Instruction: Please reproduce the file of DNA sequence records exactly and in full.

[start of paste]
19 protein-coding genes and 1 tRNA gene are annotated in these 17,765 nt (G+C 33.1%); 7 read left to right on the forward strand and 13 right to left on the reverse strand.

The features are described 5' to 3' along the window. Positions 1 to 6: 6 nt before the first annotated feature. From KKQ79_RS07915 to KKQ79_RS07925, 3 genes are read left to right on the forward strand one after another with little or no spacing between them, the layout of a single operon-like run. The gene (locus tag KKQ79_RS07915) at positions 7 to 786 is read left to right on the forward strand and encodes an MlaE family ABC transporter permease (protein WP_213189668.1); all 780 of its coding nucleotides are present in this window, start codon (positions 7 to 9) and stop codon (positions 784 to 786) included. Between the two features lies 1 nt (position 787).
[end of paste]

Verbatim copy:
19 protein-coding genes and 1 tRNA gene are annotated in these 17,765 nt (G+C 33.1%); 7 read left to right on the forward strand and 13 right to left on the reverse strand.

The features are described 5' to 3' along the window. Positions 1 to 6: 6 nt before the first annotated feature. From KKQ79_RS07915 to KKQ79_RS07925, 3 genes are read left to right on the forward strand one after another with little or no spacing between them, the layout of a single operon-like run. The gene (locus tag KKQ79_RS07915) at positions 7 to 786 is read left to right on the forward strand and encodes an MlaE family ABC transporter permease (protein WP_213189668.1); all 780 of its coding nucleotides are present in this window, start codon (positions 7 to 9) and stop codon (positions 784 to 786) included. Between the two features lies 1 nt (position 787).